Vale Laurie Larmer: World War II hero
One of Victoria’s few remaining World War II heroes RAAF bomber pilot Laurie Larmer OAM, 99, has passed away. A passionate racing fan, Laurie enjoyed many visits to Flemington, from when his father worked in the jockey’s room in Phar Lap’s time, to being a guest of honour at last year’s ANZAC Day meeting where he had a horse racing in The Les Carlyon. The VRC spoke to him prior to that visit and heard his remarkable story, which we recount here.
Born in Moonee Ponds, Lawrence (Laurie) Larmer and his family moved to Ballarat when he was 12, where his father managed a pub. Upon completing his schooling at St Patrick’s College in Ballarat in 1940, he got a job at the Department of Aircraft Production at Fisherman’s Bend where they were building the Beaufort bomber. Although he worked in the pay office and not in the technical area, he was exposed to aircraft. A year later in 1941 at the age of 18 he was called up to the army. “To avoid going into the army you could volunteer for the navy or the air force. I didn’t fancy the army, I didn’t fancy the navy, so I volunteered for the air force crew.”
After passing a strict medical, and continuing to work at Fishermans Bend until he was called up in 1942, he completed basic training in Victoria, learning how to fly light aircraft, navigation and meteorology. Mr Larmer was sent to Manitoba in Canada to continue training in flying different sizes of aeroplanes, including the Cessna Crane. He graduated as a sergeant-pilot, and was transferred to England. “We went all around England and Scotland flying all different types of airfcraft, and getting used to the conditions.”
Mr Larmer was sent to a ‘heavy conversion unit’ to prepare for operations flying either Lancaster or Halifax bombers. He was just 20 and did not even have a motor vehicle licence by the time he was responsible for a crew of six other men and the heavy four-engine aircraft filled with high explosive. “The silly part of it was, in 1945, I turned 22 after the war finished, I’d flown six different types of aircraft, but I had never driven a motor car.”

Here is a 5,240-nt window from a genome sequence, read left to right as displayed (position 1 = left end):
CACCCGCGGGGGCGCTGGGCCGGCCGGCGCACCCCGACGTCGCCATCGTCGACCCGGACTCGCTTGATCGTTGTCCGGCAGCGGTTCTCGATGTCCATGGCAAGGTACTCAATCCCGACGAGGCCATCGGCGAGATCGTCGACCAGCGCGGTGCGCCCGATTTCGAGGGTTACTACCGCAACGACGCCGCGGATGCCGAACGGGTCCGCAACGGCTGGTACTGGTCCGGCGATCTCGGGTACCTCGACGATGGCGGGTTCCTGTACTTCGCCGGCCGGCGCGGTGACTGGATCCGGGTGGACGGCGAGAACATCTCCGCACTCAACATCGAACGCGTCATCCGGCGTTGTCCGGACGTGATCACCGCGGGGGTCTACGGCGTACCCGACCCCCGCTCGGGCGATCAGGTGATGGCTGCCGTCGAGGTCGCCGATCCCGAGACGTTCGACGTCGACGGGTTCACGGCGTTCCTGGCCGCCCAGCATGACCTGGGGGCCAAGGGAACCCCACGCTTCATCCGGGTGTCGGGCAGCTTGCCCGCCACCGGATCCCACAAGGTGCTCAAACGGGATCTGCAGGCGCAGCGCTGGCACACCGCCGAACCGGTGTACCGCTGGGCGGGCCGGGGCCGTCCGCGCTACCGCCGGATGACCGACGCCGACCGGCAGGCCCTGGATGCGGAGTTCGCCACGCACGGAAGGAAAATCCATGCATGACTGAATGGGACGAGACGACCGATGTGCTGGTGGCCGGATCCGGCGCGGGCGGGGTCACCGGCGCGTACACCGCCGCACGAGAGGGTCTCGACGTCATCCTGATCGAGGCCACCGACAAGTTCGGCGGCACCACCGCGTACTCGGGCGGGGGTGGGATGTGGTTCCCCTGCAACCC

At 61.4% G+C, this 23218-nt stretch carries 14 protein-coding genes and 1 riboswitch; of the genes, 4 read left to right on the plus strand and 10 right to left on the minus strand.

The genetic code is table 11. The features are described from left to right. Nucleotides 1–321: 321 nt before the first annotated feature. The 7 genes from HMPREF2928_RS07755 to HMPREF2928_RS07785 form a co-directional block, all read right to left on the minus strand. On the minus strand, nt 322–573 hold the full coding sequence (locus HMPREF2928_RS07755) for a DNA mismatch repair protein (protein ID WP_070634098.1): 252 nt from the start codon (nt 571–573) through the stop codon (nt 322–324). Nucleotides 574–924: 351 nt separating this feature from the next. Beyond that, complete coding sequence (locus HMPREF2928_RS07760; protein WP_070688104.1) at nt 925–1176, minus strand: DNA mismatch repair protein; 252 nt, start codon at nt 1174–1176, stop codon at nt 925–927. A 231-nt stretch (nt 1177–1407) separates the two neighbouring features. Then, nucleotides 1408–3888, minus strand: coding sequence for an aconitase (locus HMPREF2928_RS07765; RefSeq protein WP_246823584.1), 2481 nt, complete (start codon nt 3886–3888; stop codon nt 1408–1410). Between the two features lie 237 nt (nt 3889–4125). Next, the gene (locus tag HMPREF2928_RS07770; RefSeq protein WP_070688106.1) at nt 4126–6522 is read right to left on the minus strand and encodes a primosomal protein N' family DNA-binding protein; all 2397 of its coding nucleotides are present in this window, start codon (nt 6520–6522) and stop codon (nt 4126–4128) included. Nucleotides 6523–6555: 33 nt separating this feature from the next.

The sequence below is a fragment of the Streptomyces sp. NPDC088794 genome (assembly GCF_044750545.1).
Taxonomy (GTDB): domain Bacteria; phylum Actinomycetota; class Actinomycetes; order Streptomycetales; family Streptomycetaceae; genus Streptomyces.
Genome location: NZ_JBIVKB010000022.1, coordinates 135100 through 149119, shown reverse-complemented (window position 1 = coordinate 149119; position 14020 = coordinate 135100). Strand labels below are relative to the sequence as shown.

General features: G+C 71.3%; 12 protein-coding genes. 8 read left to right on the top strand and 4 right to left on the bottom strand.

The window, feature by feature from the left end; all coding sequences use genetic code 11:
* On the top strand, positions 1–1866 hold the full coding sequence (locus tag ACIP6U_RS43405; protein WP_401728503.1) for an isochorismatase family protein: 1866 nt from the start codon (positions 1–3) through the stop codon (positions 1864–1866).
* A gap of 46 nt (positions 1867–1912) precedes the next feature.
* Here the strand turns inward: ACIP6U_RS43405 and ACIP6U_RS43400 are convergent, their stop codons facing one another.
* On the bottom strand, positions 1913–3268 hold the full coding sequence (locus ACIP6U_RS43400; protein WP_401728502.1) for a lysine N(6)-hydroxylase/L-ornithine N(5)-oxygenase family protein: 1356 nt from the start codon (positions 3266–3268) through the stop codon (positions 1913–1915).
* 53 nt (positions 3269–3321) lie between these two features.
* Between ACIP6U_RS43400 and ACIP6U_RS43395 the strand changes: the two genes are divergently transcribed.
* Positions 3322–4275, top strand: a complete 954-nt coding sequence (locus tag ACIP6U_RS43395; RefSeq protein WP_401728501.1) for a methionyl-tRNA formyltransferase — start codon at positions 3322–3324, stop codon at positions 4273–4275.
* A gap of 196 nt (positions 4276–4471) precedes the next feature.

Attached to an English squadron, Mr Larmer was with Bomber Command and completed nine missions over Germany in the final three months of the war.
Mr Larmer admits there were many “dicey” moments during his time in the war, including night raids. “You couldn’t see the other aircraft until you got over the target, where they had the searchlights. That was scary because there were a couple of hundred aircraft in the air at the one time. You did see a few accidents, like two aircraft colliding which was a bit frightening. But you had something to do. You were concentrating on the job at hand and didn’t have time to worry about what was happening outside.”
This courageous attitude is a trademark of the diggers, who were young and inexperienced. “We were only boys. When we came home at the end of the war I was only 21.”
Mr Larmer said that he always used ANZAC Day as a way to remember his mates and colleagues.
His bravery was awarded in 2015 on the 70th anniversary of the end of the war in Europe when France awarded the French Legion of Honour to those surviving members of the Bomber Command. “We were told, ‘You helped liberate France, we’ll never forget you. Never.’ I thought that was a lovely gesture.”
Mr Larmer also received an OAM in 2021 for general services to community, including being a life member of the DOXA Youth Foundation. “For ten years I did prison visitation work at Pentridge. I visited various prisoners to see how I could help them. I think that counted a fair bit.”
Mr Larmer said that he always used ANZAC Day as a way to remember his mates and colleagues, especially his friend, Bob Young. “We started school and finished school together. We went into the airforce on the same day. He trained as a navigator, I trained as a pilot. We met again in England. He went to a Lancaster squadron, I went off to a Halifax. And his aircraft was shot down over Germany. The hardest thing I have ever done was go and see his mother when I came home. I think of those sorts of people on ANZAC Day.”